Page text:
ABSTRACT: BACKGROUND: Cerebral white matter lesions (WMLs) are more common in individuals with late-onset or late-life depression. It has been proposed that carotid atherosclerosis may predispose to WMLs by inducing cerebral hypoperfusion. This hemodynamic effect of carotid atherosclerosis could be important for the formation of WMLs in depression. METHODS: The case-control study included 29 patients with late-onset major depressive disorder and 27 controls matched for sex, age, and tobacco use. WML volume, carotid intima-media thickness, and coronary plaque volume were assessed using magnetic resonance imaging, ultrasound scan, and coronary computed tomography (CT) angiography, respectively. RESULTS: The mean age for the total sample was 59.7 ± 4.7 years. There was no difference in carotid intima-media thickness between patients and controls (p = 0.164), whereas a higher WML volume in the patients was found (p = 0.051). In both patients and controls, WML volume was associated with carotid but not with coronary atherosclerosis. In adjusted multiple linear regression, a 0.1mm increase in averaged carotid intima-media thickness was associated with a 52% (95% CI: 8.4-112, p = 0.032) increase in WML volume. The association between carotid intima-media thickness and WML volume was, however, similar in patients and controls. CONCLUSIONS: In older persons aged between 50 and 70 years, WMLs do not seem to be a part of generalized atherosclerotic disease, but seem to be dependent on atherosclerosis in the carotid arteries. Carotid atherosclerosis, however, could not explain the higher WML load observed in the depressed patients, and thus, studies are needed to establish the mechanisms linking depression and WMLs.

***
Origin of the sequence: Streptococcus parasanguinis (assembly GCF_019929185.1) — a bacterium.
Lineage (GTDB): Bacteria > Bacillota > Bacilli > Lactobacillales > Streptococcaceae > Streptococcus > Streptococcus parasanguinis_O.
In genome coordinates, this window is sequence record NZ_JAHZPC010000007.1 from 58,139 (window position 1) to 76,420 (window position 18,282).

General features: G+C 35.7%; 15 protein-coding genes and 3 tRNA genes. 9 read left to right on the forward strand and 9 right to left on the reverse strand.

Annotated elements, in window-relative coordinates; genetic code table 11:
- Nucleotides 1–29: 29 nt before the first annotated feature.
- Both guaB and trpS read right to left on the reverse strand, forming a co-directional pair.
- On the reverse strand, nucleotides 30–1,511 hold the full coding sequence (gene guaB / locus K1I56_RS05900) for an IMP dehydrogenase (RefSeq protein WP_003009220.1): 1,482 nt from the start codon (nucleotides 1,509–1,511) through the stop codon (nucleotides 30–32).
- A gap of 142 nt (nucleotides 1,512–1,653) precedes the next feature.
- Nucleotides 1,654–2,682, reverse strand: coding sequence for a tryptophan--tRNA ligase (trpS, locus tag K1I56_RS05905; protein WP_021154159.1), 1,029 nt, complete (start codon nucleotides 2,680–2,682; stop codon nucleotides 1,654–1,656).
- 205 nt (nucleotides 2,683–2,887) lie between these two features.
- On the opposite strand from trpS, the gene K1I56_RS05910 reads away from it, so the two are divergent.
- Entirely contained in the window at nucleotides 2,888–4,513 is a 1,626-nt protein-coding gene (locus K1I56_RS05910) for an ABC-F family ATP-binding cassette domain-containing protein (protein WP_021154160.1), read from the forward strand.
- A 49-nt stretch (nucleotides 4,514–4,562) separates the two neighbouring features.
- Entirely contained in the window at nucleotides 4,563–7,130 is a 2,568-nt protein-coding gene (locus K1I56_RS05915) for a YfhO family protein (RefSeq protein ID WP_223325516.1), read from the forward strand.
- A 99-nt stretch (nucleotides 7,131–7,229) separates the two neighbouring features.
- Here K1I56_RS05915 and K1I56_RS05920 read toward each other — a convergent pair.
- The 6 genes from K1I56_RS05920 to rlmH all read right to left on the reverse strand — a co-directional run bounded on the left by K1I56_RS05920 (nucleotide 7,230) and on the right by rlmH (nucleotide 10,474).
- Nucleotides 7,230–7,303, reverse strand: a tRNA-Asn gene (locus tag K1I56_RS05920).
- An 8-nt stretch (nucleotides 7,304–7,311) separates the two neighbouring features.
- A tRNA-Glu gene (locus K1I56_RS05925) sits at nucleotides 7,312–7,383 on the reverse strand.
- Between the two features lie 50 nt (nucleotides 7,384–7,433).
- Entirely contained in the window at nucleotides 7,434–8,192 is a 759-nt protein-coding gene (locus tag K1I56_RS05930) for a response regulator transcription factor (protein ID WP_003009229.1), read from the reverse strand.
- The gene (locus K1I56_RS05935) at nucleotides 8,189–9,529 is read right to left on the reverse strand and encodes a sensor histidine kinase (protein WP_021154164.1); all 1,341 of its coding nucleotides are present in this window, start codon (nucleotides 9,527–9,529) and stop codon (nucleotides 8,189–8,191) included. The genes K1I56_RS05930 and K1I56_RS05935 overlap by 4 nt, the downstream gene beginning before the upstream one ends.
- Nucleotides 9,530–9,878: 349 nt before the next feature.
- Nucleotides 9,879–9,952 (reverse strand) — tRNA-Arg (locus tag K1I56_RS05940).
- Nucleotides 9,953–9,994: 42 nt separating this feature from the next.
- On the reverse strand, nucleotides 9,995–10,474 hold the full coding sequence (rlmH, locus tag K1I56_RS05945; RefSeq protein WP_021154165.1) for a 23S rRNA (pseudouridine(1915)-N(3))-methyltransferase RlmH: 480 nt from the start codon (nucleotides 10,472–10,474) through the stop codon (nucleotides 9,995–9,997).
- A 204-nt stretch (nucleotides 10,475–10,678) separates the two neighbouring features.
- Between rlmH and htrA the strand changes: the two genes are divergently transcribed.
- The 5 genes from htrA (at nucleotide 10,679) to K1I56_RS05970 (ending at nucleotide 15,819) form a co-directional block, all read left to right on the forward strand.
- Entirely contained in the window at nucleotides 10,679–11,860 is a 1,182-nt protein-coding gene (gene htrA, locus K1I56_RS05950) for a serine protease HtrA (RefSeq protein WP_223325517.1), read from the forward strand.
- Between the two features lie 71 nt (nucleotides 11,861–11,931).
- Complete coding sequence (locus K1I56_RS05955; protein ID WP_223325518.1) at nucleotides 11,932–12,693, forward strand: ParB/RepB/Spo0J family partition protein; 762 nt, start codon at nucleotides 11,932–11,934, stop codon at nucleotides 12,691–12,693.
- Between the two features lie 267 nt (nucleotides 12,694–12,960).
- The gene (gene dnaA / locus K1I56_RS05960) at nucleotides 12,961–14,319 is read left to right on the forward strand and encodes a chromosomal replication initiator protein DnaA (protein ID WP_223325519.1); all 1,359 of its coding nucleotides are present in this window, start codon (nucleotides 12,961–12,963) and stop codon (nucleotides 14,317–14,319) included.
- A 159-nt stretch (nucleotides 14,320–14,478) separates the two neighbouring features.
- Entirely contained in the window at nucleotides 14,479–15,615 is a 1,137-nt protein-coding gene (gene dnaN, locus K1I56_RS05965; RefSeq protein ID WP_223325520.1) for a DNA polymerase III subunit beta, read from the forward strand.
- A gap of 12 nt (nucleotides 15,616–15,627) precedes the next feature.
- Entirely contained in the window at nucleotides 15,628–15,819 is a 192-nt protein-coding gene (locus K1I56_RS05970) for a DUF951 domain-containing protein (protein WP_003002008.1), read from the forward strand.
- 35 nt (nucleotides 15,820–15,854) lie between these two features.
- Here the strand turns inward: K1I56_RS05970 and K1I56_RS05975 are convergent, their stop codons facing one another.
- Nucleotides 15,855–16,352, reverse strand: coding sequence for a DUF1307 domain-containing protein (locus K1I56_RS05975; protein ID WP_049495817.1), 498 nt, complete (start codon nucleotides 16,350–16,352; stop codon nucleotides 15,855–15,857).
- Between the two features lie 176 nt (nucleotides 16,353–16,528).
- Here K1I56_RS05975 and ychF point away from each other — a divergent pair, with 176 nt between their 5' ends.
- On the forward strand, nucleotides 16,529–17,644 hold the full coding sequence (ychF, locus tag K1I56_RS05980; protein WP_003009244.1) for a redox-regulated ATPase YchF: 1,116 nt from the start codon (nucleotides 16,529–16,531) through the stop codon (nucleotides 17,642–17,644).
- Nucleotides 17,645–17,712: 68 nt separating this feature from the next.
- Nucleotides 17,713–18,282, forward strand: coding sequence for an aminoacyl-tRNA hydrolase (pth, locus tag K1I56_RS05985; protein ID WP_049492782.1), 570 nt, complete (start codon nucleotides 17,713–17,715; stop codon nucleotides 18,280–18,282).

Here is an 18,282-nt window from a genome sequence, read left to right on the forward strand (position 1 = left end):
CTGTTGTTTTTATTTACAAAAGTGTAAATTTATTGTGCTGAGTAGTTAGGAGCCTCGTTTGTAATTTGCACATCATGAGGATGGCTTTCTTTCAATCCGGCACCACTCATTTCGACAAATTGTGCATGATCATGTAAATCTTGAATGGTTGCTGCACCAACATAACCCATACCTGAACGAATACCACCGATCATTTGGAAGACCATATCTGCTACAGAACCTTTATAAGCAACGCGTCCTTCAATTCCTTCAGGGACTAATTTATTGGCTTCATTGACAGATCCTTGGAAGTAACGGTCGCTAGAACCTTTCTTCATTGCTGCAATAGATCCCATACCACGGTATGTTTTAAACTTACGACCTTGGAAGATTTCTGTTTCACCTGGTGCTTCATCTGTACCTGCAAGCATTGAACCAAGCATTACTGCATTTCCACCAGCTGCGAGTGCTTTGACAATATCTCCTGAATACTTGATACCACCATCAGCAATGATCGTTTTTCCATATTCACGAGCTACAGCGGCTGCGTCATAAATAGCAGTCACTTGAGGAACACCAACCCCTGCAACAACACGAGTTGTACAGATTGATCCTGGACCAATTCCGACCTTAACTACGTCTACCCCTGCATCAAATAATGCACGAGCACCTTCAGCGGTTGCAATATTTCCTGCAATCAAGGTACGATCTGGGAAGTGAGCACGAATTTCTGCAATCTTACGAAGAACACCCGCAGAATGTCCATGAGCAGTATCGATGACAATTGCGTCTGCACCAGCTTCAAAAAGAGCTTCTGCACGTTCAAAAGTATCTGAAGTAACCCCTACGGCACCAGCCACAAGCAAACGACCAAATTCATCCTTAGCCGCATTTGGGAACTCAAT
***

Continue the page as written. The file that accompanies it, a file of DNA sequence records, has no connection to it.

14 Article Reproducibility of semi-automatic coronary plaque quantification in coronary CT angiography with sub-mSv radiation dose. 2016